Three-dimensional spatial learning and space use by cuttlefish (#460)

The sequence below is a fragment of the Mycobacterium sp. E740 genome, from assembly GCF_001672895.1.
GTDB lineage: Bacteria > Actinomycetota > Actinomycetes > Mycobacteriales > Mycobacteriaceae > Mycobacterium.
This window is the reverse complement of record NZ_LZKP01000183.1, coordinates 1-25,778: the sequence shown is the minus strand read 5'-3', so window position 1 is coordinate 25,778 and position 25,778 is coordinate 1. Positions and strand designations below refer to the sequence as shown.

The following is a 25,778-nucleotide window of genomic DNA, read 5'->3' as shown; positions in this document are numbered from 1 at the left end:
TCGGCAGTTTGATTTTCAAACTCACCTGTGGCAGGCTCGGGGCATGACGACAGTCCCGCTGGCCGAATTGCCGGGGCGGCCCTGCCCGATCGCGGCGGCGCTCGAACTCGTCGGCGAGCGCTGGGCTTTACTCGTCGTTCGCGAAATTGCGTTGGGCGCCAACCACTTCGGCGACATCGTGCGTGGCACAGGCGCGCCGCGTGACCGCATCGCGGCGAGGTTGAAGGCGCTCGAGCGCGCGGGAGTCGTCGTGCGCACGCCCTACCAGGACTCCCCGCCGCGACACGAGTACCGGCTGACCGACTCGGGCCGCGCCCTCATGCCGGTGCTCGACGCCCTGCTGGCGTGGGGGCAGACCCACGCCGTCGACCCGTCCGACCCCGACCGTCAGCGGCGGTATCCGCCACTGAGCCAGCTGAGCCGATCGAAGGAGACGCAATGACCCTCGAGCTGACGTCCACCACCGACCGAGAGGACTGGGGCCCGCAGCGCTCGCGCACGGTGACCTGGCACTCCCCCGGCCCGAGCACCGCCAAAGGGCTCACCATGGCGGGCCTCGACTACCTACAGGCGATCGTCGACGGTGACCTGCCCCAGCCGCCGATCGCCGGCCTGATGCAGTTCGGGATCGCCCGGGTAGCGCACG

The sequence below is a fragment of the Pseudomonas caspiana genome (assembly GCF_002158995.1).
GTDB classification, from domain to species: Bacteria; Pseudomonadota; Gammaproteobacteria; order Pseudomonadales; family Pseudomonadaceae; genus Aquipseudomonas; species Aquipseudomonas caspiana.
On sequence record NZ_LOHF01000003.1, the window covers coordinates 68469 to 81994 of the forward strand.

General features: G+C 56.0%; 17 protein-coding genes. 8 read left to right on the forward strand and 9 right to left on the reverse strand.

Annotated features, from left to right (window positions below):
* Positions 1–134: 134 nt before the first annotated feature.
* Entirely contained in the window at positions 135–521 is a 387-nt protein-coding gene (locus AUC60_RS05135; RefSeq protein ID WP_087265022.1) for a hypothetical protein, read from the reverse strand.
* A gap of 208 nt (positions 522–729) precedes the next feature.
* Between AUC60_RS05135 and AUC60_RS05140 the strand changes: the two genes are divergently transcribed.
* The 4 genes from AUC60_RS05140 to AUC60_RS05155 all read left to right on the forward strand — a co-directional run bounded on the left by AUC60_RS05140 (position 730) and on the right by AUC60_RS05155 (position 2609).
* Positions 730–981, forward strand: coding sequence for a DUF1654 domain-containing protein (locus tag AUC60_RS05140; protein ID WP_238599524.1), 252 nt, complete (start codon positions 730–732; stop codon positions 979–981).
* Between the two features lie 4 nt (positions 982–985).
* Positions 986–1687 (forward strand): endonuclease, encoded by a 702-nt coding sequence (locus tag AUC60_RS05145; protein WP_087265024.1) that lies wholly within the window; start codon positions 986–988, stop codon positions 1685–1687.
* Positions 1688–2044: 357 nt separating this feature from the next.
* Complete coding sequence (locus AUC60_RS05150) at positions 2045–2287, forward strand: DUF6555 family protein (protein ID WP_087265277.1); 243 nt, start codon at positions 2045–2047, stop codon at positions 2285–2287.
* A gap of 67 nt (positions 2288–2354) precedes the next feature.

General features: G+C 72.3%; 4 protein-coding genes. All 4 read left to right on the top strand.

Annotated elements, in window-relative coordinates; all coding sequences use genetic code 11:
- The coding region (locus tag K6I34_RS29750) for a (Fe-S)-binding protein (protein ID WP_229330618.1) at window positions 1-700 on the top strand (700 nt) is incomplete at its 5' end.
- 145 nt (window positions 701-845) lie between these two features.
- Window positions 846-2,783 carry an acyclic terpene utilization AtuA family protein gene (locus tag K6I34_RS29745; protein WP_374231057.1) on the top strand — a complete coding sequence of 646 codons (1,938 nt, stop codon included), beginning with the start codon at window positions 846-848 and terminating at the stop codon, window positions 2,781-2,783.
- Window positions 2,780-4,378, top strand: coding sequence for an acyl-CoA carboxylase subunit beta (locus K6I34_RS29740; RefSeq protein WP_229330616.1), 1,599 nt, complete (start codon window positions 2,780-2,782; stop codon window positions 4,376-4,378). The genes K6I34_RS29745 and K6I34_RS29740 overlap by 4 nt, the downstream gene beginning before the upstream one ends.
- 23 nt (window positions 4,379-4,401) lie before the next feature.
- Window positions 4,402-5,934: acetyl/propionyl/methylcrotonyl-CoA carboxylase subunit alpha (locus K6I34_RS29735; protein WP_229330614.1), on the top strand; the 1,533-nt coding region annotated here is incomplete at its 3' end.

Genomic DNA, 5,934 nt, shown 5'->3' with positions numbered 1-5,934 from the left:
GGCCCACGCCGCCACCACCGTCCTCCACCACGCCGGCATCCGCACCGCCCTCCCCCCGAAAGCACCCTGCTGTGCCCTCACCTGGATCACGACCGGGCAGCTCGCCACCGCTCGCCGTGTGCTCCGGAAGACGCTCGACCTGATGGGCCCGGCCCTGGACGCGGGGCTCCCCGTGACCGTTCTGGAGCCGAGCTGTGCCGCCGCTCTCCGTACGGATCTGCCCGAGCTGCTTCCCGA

The world is three-dimensional, hence even surface-bound animals need to learn spatial information in the vertical plane. However, a difference exists in the way 3D-moving species, as fish, learn 3D spatial information as compared to surface-bound species, which prioritize the horizontal dimension and encode it with higher resolution. Cuttlefish have remarkable spatial abilities and although can move freely in a volume, they are mostly benthic, making them an interesting model for the study of three-dimensional navigation. We tested the relative preference of vertical vs. horizontal information in Sepia officinalis cuttlefish. Animals were trained to approach one of two visual cues arranged in a 45° configuration, and then tested with an exclusively horizontal, an exclusively vertical and an opposite 45° configuration. We found that cuttlefish can separately encode the horizontal and vertical components of space and prefer vertical over horizontal information. Since little is known about the navigational strategies of cuttlefish and whether or not they equally move in all dimensions, we tested whether cuttlefish would prefer to swim over or around barriers to reach a shelter. We trained Sepia prashadi cuttlefish to reach a shelter at the opposite side of a tank. Afterwards, rock barriers were placed between the starting point and the shelter. We showed that cuttlefish prefer to move horizontally when a direct route is available close to the ground; however when faced with significant obstacles they can and would preferentially choose a more direct path requiring a vertical movement over a longer exclusively horizontal path. Therefore, vertical displacement in cuttlefish might be more important than previously thought. This together with the increased predation risk of moving upwards in the water column might contribute to the greater salience of vertical information reported for cuttlefish.
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